Wednesday, July 04, 2018
A Proud Father’s Indulgence
One day in 1942 or '43, my father, Bapa, took me and my baby brother, Bhupen, who was about two years old, to Metro Studio to get our pictures taken. The Metro Studio must have been so-named because it was next door to Metro Cinema, a Calcutta landmark. At that time, all the theatres running Hollywood films were owned by the studios that made them. Metro, for example, was named for Metro-Goldwyn-Mayer, later streamlined into MGM. (I took this picture of Metro Cinema using a borrowed camera. Judging from the movie which was playing: Greer Garson in The Valley of Decision, the year was 1945 or '46.)
At the studio I was seated alone in front of a curtain, and given a prop telephone to hold. Then Bhupen joined me, and dozed off against my shoulder, completely uninterested in the proceedings. (Unfortunately, I am unable to locate that second picture, though I hope it will turn up, at which time I will post it too.)
I have no idea why my father dressed me, Bhupen, and even my sister, who was 12 years old, in khaki: it was not common among any of the children whom we knew. Was it because World War Two was going on, or in solidarity with Netaji Subhas Chandra Bose’s Indian National Army?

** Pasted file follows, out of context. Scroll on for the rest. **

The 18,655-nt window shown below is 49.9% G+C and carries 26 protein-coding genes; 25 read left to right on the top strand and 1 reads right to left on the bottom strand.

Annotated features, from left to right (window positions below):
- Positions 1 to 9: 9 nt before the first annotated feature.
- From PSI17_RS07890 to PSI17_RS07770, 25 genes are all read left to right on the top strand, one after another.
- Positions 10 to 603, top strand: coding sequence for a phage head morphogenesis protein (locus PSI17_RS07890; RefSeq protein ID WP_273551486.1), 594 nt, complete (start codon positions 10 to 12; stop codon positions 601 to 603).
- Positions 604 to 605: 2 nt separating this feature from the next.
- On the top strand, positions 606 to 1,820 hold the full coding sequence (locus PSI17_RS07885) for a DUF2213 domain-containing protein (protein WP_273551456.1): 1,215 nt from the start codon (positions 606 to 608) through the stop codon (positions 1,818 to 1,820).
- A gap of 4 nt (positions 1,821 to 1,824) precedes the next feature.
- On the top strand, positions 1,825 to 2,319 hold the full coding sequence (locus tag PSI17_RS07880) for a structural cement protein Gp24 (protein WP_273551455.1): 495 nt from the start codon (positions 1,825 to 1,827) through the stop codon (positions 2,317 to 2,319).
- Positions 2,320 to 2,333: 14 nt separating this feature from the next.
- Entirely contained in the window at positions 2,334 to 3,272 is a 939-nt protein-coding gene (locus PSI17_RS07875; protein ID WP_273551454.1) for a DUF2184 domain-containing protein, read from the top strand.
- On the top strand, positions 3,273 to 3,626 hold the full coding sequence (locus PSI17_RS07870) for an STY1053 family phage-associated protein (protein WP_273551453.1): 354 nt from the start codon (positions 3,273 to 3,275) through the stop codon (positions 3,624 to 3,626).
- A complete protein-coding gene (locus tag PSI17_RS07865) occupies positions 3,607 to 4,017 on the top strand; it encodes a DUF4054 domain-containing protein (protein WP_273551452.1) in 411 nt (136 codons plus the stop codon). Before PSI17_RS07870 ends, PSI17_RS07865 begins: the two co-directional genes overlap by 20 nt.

Calcutta, now Kolkata, as far as I can recall, was the last bastion in India for the War on the Eastern Front. There are many references to the city in British and Hollywood films set during the War, along with Sri Lanka (then Ceylon), Thailand, Myanmar (then Burma), Hong Kong, etc. I do recall that Howrah Bridge, Victoria Memorial, and other government assets were painted black, in order to make them invisible to Japanese air raids. Sirens went off at odd times of day or night, warning people to get into the shelters, which were built on all main thoroughfares, many of them underground; including three near our barsaati on Brabourne Road.
So here I am, in Metro Studio in wartime, apparently enjoying myself very much.